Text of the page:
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Review: Flawed and Perfect by Cecelia Ahern


I’ve not read many books by Cecelia Ahern but she has a huge presence among my Instagram bookies so I’ve recently been on the hunt for her books. I bought Flawed for my friend @southgatejodie for Christmas and have been eager to get my hands on it ever since. I found both books in this series in the library and couldn’t put them down.

My rating: ⭐️⭐️⭐️⭐️


Disclosure: I am part of an affiliate program which means that I may earn a small commission if you purchase through my affiliate links at no additional cost to you.

‘I am girl of definitions, of logic, of black and white.
Remember this.’


Celestine is pretty much the definition of perfection. Her grades are high, she has a wonderful boyfriend and a great home life. She’s logical, sensible and a big rule-follower. In a world where The Guild brand people Flawed for making unethical decisions, she strives to maintain her perfect life. That is until an incident occurs on the way to school. An elderly Flawed man stood on the bus starts coughing uncontrollably and Celestine can’t bear to watch him suffer. She helps the man to a seat and is instantly accosted by whistleblowers and taken to custody. Because Celestine has broken a fundamental rule. She has aided a Flawed and that isn’t something The Guild take lightly. Shattered with the prospect of being branded or imprisoned, Celestine must decide whether to lie, or go against everything and stand by her decision. Even if it means her life will never be the same again.

Fast-paced dystopian

Although it took me a while to get into this one, I soon got caught up in the dystopian setting and couldn’t put it down. I was intrigued by The Guild’s power and how they permanently brand people for making moral and ethical mistakes in order to cleanse the country. Only when Celestine refused to accept her Flawed status did people start to question the motives of The Guild. It caused a rebellion which reminded me of Hunger Games. There’s lots happening and you will certainly be kept on your toes.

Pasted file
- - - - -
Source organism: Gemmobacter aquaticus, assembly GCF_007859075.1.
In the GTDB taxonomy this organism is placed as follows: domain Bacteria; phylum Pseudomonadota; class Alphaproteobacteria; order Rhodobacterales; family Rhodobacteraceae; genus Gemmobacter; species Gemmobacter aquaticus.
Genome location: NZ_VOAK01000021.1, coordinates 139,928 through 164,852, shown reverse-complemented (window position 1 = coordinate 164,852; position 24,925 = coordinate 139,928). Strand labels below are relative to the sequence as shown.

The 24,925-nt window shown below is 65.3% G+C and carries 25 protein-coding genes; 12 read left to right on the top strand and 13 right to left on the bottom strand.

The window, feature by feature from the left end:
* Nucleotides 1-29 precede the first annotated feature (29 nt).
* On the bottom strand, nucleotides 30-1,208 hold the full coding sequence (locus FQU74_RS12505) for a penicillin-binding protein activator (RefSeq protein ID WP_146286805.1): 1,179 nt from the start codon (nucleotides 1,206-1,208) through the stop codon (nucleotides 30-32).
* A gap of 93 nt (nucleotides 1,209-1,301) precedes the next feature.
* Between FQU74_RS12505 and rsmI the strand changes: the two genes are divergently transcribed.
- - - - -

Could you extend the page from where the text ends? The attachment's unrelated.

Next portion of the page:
‘There’s the person who you think you should be and there’s the person who you really are. I’ve lost sense of both.’


Celestine is an evader. On the run from The Guild, she must locate the evidence that will expose the head judge, proving that he and the whole system is Flawed. She won’t stop until she has set every single Flawed person free.

A dramatic conclusion

Packed with action, drama, dilemma’s, and close calls, the sequel to Flawed wass one I couldn’t put down. Celestine was faced with a number of barriers that she had to overcome in order to prove her innocence. The chapters were short, the tension was high, and her determination was palpable. Celestine continued to be an empowering role model to the Flawed community (and readers).

Morals to take away

This series reassures us that it’s OK to make mistakes – nobody is perfect and making mistakes is the only way we learn from them. Isolating people from society for making mistakes is unjust and unfair. It also reminds readers to speak out for what they believe in, have courage and the strength to do what’s right.


Genre: YA dystopian
Pages: Flawed – 336 Perfect – 341
About the author: Cecelia Ahern was born in Dublin and is probably most known for her book P.S. I Love You. She is published in over 40 countries and has sold 25 million copies of her books internationally.


2 responses to “Review: Flawed and Perfect by Cecelia Ahern”

  1. I think we’ve had this discussion before, but I am always a sucker for dystopian. Even when the novel ends up slower than I like, I still read it because, well, dystopian! I’ve never read Ahern before either. I might have to add her to my list. I’m in a total reading slump. I just cannot concentrate. It’s awful.


    1. I agree! Sometimes fantasy is just a bit too out there for me but dystopian always maintains a sense of realism that I find much easier to believe. I’ve read a few of her books, she’s good especially for a slump. I’m struggling to read much too. I just started Caraval and I can’t ignore the hundreds of cliches and metaphors. It’s interrupting the flow so bad.

      Liked by 1 person

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